Primary syphilis goes through 2 stages: seropositive and seronegative. Serological reactions (Wasserman reaction, ELISA) are negative in the seronegative period, they become positive 3-4 weeks after the appearance of a hard chancre.

Secondary syphilis

Since the appearance of the characteristic rash on the skin and mucous membranes in the form of pale pink spots (Venus necklace) or multiple petechiae (hemorrhages), secondary syphilis begins.

The rash is localized mainly on the chest and back, but it is also possible to spread it throughout the body. The emergence of a rash is due to penetration of the pathogen from the affected regional lymph nodes in the blood vessels and its spread throughout the body.

Swollen lymph nodes is generalized, they are dense, painless and cold to the touch, not soldered to the surrounding tissues.

At this stage, patients note:

  • malaise;
  • temperature increase to subfebrile numbers (within 37-38 ° C);
  • classic cold symptoms (cough, runny nose) and / or conjunctivitis. 

Rashes in 1-2 weeks fade and disappear. A hidden secondary period begins. With the weakening of the body’s defenses, the rash returns again (recurrent secondary syphilis), and this happens repeatedly, with each subsequent relapse, its elements increase in size and merge.

The hematogenous treponema “journey” in the body involves the internal organs in the pathological process: syphilitic forms of diseases such as meningitis, gastritis, hepatitis, myocarditis and others develop.    

This period is characterized by focal or diffuse alopecia (hair loss on the head, eyelashes, eyebrows).

Secondary syphilis is accompanied by:

  • periodic temperature rises;
  • weakness;
  • bone pains;
  • headache;
  • visual impairment.

Often there is syphilitic tonsillitis (sore throat, hoarseness).  

Without treatment, secondary syphilis lasts 1-2 years.

Tertiary syphilis

In the absence of treatment of secondary syphilis, the disease passes into the tertiary stage, which lasts for years, up to 10-20 years.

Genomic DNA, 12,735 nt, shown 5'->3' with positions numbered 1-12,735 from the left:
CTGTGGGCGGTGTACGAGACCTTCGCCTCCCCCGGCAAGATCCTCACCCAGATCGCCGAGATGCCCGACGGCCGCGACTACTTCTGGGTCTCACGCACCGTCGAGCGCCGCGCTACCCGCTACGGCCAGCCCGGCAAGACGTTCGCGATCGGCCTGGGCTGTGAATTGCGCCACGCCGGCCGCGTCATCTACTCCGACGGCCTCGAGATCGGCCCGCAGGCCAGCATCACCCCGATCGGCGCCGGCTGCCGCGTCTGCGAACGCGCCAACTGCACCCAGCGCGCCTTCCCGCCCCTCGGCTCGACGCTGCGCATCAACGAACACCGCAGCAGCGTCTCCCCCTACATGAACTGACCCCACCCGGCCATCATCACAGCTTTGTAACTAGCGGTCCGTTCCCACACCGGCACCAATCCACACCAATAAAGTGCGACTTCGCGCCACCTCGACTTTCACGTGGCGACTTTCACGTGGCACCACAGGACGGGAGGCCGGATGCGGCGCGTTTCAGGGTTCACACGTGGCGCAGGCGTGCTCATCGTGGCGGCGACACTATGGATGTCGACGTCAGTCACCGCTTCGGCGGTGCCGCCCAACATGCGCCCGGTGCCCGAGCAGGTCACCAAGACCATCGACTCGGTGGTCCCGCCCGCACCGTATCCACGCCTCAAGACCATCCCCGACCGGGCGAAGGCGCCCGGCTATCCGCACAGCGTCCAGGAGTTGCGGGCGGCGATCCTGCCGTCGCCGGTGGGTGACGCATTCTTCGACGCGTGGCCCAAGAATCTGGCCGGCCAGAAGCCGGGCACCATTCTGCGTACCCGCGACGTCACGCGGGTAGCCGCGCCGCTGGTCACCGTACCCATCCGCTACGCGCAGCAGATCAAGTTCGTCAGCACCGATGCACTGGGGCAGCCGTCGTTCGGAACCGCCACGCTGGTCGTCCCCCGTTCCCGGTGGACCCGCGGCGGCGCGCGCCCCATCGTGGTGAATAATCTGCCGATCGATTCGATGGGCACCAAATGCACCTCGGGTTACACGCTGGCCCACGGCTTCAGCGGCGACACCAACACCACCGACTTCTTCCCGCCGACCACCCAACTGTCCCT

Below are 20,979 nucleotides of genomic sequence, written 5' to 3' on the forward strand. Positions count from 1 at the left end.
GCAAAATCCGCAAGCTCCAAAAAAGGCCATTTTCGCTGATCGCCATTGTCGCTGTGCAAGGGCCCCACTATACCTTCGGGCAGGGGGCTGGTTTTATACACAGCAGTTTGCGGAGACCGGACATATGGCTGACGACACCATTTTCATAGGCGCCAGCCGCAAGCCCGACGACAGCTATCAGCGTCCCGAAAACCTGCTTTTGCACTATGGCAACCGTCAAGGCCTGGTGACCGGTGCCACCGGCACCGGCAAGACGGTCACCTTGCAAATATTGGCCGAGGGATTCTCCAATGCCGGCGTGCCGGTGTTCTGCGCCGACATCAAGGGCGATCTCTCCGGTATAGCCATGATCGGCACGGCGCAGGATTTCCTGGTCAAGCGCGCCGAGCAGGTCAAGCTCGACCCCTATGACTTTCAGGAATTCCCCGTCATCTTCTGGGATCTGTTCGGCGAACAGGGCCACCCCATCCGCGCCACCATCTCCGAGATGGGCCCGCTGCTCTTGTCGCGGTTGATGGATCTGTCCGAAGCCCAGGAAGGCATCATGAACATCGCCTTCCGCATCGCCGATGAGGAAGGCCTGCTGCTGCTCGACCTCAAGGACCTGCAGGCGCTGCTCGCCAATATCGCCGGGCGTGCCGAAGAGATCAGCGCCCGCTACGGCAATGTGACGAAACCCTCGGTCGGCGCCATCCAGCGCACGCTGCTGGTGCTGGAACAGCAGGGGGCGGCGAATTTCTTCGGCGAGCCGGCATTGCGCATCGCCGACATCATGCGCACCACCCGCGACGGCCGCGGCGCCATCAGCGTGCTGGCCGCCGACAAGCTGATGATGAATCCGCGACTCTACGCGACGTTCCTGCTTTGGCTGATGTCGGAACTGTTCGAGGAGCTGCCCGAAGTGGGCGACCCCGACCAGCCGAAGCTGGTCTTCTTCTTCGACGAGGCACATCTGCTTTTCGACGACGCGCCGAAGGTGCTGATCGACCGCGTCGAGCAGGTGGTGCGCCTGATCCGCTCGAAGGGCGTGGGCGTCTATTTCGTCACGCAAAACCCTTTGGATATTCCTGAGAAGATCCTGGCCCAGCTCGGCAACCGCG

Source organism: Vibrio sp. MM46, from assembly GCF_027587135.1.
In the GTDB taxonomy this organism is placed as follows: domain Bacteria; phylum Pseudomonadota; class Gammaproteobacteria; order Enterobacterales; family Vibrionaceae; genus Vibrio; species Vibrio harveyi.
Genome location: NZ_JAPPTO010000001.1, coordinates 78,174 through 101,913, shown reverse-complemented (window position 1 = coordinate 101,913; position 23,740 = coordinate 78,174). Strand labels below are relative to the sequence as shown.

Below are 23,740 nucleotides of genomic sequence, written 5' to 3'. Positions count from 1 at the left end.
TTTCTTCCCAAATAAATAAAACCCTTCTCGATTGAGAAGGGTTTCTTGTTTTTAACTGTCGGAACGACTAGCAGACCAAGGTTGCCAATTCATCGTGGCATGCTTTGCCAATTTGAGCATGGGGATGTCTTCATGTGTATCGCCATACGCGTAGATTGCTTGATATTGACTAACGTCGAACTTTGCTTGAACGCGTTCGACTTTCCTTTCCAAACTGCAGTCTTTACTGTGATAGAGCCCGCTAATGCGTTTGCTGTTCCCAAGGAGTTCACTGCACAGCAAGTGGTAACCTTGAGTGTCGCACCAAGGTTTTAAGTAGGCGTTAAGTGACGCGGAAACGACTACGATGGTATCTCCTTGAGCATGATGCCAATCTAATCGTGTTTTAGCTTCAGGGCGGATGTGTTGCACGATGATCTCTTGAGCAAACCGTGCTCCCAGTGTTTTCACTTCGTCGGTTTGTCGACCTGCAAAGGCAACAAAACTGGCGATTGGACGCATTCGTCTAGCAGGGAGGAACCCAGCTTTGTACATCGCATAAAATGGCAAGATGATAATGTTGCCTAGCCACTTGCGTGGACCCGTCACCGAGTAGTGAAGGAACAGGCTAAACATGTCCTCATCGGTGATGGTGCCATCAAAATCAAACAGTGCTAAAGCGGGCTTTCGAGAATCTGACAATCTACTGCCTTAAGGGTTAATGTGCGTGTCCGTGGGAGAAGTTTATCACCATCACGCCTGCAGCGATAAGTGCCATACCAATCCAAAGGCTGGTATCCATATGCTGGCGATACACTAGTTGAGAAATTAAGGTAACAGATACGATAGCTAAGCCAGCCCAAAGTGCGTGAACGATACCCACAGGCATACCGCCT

In this case, the patient on the skin, mucous membranes, internal organs and bones form hillocks-gumma, which eventually disintegrate and disfigure a person (failed nose, hillocks on the skull, etc.).

The most dangerous manifestation of tertiary syphilis is the defeat of the spinal cord and brain with the development of dementia, spinal marrow (staggering gait), syphilitic meningitis.

Pathology concerns all internal organs and systems: syphilitic endarteritis and aortitis develops, optic nerve atrophy with a progressive decline in vision, syphilitic endocarditis occurs with valvular lesions, bones and so on are destroyed.  

Serological reactions to the tertiary stage of syphilis are either negative or weakly positive.

This period is considered a late late syphilis, and patients become infectious to others only through household items.

Household syphilis

Household syphilis is characterized by the fact that the disease is not transmitted sexually, but through household items, during surgical procedures, blood transfusion or breastfeeding by a woman, first a sick child, and then a healthy one.

Hard chancre occurs in everyday syphilis not on the genitals, but in the places of contact of the damaged skin and mucous membrane with an infected object (in the mouth, on the face, on the fingers, etc.).

Secondary household syphilis proceeds in the same way as normal.

Hidden syphilis

Separately worth noting hidden syphilis. Allocate:

  • early latent syphilis (from the period of primary syphilis to the recurrence of a rash with a secondary one), which lasts about 2 years;
  • late latent syphilis (tertiary syphilis with damage to internal organs) with an infection duration of more than 2 years.

Hidden syphilis is either asymptomatic, or without obvious signs: hard chancre in the reach of the eye or slightly stained and almost imperceptible rash. The latent syphilis comes to light only at delivery of analyzes during physical examination.

Syphilis during pregnancy

Inspection of syphilis during pregnancy is carried out three times to all women (at the first appearance in the antenatal clinic, in the period of 28-30 and 38-40 weeks).

Infection can occur both before and during pregnancy. Regardless of the time and duration of the process, all pregnant women with syphilis are treated.